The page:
A rare but clinically important feature of NSAID/aspirin-associated gastropathy is the development of complications, mainly gastrointestinal bleeding [19,20], with the risk of bleeding being greatest during the first 3 months of taking NSAIDs (OR 11.7; 6.5–21.0) and decreasing with the continued use, becoming minimal 1 week after the deprescribing (OR 3.2; 2.1–5.1) [21,22]. The absolute rate of peptic ulcer bleeding in patients taking these compounds has been reported to be 1% per year, but this rate may be increased substantially in patients with risk factors such as advanced age, a history of peptic ulcers and concomitant use of other drugs, such as anticoagulants, antiplatelet agents, corticosteroids and serotonin re-uptake inhibitors [4,21,22]. Bleeding ulcers can be indicated by the presence of hematemesis and/or melena, but some patients may report only general symptoms of blood loss such as a decrease in blood pressure, tachycardia, pallor of the skin, dizziness or anemia. Some patients with NSAID/aspirin-induced gastropathy may be asymptomatic.
It is important to note that damage to the digestive tract while taking NSAIDs/aspirin is not limited to the mucous membrane of the stomach and duodenum but can also affect the small and large intestines, as has been shown in a number of large, randomized clinical trials [23,24]. Most often, NSAID/aspirin-associated damage to the lower GI tract is accompanied by hidden blood loss and the development of chronic iron deficiency anemia, which aggravates the course of cardiovascular diseases and bronchopulmonary pathology and increases the risk of thromboembolic complications. NSAID/aspirin-associated enteropathy is accompanied, in addition to iron deficiency, by protein loss and hypoalbuminemia. A pathognomonic sign of damage to the small (rarely large) intestine, associated with the long-term use of NSAIDs, is the formation of circular, diaphragm-like strictures as a result of a chronic inflammatory process, which can cause intestinal obstruction [23,25,26].

2.5. Endoscopic Picture

A typical localization of erosive and ulcerative lesions is the antrum of the stomach, but all areas of the gastroduodenal tract can be affected. This condition is characterized by damage of a multifarious nature, which can be both acute and chronic. Signs of bleeding and subepithelial hemorrhages are often noted [3]. During the healing of an ulcer defect, as a rule, rough scars and deformities do not form [27].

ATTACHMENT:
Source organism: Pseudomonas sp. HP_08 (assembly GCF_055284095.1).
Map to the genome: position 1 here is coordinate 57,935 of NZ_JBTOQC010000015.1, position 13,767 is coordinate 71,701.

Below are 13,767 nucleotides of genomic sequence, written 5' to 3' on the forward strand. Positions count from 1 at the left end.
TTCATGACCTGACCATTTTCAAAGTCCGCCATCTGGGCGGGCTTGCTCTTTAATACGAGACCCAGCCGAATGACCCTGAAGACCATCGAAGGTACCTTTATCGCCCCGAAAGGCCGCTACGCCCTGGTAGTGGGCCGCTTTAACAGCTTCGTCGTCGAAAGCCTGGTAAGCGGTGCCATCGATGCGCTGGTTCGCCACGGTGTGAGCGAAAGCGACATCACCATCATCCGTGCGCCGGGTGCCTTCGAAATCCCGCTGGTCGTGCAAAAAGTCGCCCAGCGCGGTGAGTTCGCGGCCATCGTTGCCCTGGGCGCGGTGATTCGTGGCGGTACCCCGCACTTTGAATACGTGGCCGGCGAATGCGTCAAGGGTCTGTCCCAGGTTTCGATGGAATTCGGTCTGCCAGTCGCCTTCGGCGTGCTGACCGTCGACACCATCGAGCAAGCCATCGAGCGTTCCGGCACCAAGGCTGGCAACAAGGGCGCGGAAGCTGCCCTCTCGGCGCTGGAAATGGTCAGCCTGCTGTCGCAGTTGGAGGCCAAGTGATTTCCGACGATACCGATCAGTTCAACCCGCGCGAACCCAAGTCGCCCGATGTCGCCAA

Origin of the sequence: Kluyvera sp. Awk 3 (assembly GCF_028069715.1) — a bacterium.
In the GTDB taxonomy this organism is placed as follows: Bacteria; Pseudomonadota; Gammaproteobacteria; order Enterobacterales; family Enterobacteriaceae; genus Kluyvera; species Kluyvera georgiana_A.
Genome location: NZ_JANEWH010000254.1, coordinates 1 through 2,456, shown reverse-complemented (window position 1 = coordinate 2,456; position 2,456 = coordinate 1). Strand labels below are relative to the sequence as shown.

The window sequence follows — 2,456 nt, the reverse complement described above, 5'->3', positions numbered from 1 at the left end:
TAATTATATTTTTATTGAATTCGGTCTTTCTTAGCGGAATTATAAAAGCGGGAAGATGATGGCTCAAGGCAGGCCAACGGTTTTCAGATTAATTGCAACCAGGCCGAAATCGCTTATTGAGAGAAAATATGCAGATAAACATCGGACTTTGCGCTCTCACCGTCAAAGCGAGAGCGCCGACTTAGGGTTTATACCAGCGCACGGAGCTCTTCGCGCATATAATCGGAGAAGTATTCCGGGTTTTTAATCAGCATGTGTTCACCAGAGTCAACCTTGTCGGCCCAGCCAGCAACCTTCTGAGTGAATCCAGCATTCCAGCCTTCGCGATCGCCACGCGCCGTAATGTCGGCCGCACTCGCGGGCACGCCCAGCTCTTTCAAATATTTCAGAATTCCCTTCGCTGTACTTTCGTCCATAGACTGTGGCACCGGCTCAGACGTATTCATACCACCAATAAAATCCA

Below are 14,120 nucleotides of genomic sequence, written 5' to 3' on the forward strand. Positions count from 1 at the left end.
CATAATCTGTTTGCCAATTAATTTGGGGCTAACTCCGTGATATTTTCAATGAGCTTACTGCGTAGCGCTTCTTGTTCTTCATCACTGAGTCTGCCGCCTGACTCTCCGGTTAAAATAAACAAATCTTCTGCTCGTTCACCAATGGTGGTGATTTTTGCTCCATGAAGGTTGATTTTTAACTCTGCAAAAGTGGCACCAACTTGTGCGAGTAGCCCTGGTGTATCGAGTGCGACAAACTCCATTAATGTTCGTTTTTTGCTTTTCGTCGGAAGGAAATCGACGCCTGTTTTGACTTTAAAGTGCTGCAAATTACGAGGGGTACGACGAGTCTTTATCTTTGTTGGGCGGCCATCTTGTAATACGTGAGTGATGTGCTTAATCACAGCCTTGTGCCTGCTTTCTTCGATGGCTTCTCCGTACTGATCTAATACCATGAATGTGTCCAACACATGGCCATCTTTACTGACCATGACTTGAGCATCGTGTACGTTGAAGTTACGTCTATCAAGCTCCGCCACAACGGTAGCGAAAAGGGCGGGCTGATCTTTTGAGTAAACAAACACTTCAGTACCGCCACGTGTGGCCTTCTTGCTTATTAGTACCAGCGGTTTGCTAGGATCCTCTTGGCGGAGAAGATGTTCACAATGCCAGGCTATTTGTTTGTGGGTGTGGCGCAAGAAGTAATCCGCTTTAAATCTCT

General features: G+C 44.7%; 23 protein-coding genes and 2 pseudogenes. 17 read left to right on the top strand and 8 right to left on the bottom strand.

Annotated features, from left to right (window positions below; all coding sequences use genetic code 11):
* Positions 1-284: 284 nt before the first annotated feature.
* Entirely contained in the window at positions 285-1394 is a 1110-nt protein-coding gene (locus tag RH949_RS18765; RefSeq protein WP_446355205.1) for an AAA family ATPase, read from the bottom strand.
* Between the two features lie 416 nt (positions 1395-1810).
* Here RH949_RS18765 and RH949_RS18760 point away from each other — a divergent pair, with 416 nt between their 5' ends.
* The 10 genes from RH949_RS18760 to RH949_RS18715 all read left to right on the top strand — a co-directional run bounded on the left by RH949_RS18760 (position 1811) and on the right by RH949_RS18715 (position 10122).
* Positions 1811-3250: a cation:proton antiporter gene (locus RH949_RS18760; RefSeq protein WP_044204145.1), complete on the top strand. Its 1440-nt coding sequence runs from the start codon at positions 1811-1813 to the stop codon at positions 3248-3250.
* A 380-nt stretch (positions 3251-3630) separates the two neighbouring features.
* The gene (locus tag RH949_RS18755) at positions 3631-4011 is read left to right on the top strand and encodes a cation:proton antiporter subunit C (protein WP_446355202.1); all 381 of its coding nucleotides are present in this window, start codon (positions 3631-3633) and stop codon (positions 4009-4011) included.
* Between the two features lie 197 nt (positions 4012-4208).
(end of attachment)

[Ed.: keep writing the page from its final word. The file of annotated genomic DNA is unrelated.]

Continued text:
2.6. Histological Examination

Microscopic signs comprise the picture of the so-called reactive gastropathy, which is not strictly specific to NSAIDs. There is a weak–diffuse, predominantly mononuclear inflammatory infiltration of the lamina propria, often revealing erosive and/or ulcerative defects, pronounced regenerative changes in the epithelium (foveolar hyperplasia with hyperchromic cell nuclei, decreased mucus formation), mucosal edema with vascular ectasia in the lamina propria and lamina propria expansion with fibromuscular proliferation. Subnuclear vacuolated mucous cells may be an additional criterion, which is associated with operated stomach syndrome. Interestingly, the nature of the necrotic masses at the bottom of the defect may be the starting point for the differential diagnosis between NSAID-associated lesions with a homogeneous eosinophilic zone of necrotic masses and a defect caused by Helicobacter pylori (H. pylori) [28] with the presence of necrotic masses that are loosely associated with the lamina propria, with immured fragments, necrotic cells and neutrophilic leukocytes (Figure 2). NSAID exposure, in very rare cases, is accompanied by the formation of diaphragms (diaphragm disease) in the stomach. This phenomenon is more typical of damage to the small and large intestines.

3. Anticoagulants